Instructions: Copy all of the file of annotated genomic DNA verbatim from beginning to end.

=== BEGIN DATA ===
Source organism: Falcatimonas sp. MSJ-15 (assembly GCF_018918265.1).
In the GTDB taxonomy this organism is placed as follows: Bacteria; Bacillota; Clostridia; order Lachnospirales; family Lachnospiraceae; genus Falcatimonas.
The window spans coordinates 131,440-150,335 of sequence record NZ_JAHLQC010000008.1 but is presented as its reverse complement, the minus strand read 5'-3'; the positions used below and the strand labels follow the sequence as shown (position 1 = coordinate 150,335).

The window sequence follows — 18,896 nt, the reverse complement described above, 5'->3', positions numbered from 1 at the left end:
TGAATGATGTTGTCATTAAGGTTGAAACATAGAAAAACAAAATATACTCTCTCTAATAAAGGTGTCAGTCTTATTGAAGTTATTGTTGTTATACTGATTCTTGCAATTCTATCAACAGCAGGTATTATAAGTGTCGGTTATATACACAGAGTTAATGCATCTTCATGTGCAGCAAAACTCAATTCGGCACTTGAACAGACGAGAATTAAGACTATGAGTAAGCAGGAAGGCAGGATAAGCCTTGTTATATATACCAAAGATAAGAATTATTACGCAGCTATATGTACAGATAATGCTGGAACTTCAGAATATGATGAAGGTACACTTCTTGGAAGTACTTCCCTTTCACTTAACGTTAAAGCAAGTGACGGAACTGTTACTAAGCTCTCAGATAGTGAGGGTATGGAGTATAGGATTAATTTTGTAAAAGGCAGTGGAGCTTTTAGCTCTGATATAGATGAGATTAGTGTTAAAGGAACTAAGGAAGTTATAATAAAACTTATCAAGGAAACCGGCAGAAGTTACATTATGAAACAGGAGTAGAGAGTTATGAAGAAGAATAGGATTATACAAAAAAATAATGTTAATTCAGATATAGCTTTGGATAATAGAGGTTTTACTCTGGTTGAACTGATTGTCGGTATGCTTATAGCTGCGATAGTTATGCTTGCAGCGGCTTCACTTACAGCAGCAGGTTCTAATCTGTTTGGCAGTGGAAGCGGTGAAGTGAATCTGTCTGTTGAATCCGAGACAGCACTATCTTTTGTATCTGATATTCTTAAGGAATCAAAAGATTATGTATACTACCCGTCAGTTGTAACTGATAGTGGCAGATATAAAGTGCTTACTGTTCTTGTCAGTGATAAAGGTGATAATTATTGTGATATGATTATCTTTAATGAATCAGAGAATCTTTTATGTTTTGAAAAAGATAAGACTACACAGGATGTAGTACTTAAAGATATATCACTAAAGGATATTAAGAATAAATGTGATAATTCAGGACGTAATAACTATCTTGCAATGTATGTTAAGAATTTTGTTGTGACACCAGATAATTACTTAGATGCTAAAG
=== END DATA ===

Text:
Source organism: Falcatimonas sp. MSJ-15 (assembly GCF_018918265.1).
In the GTDB taxonomy this organism is placed as follows: Bacteria; Bacillota; Clostridia; order Lachnospirales; family Lachnospiraceae; genus Falcatimonas.
The window spans coordinates 131,440-150,335 of sequence record NZ_JAHLQC010000008.1 but is presented as its reverse complement, the minus strand read 5'-3'; the positions used below and the strand labels follow the sequence as shown (position 1 = coordinate 150,335).

The window sequence follows — 18,896 nt, the reverse complement described above, 5'->3', positions numbered from 1 at the left end:
TGAATGATGTTGTCATTAAGGTTGAAACATAGAAAAACAAAATATACTCTCTCTAATAAAGGTGTCAGTCTTATTGAAGTTATTGTTGTTATACTGATTCTTGCAATTCTATCAACAGCAGGTATTATAAGTGTCGGTTATATACACAGAGTTAATGCATCTTCATGTGCAGCAAAACTCAATTCGGCACTTGAACAGACGAGAATTAAGACTATGAGTAAGCAGGAAGGCAGGATAAGCCTTGTTATATATACCAAAGATAAGAATTATTACGCAGCTATATGTACAGATAATGCTGGAACTTCAGAATATGATGAAGGTACACTTCTTGGAAGTACTTCCCTTTCACTTAACGTTAAAGCAAGTGACGGAACTGTTACTAAGCTCTCAGATAGTGAGGGTATGGAGTATAGGATTAATTTTGTAAAAGGCAGTGGAGCTTTTAGCTCTGATATAGATGAGATTAGTGTTAAAGGAACTAAGGAAGTTATAATAAAACTTATCAAGGAAACCGGCAGAAGTTACATTATGAAACAGGAGTAGAGAGTTATGAAGAAGAATAGGATTATACAAAAAAATAATGTTAATTCAGATATAGCTTTGGATAATAGAGGTTTTACTCTGGTTGAACTGATTGTCGGTATGCTTATAGCTGCGATAGTTATGCTTGCAGCGGCTTCACTTACAGCAGCAGGTTCTAATCTGTTTGGCAGTGGAAGCGGTGAAGTGAATCTGTCTGTTGAATCCGAGACAGCACTATCTTTTGTATCTGATATTCTTAAGGAATCAAAAGATTATGTATACTACCCGTCAGTTGTAACTGATAGTGGCAGATATAAAGTGCTTACTGTTCTTGTCAGTGATAAAGGTGATAATTATTGTGATATGATTATCTTTAATGAATCAGAGAATCTTTTATGTTTTGAAAAAGATAAGACTACACAGGATGTAGTACTTAAAGATATATCACTAAAGGATATTAAGAATAAATGTGATAATTCAGGACGTAATAACTATCTTGCAATGTATGTTAAGAATTTTGTTGTGACACCAGATAATTACTTAGATGCTAAAG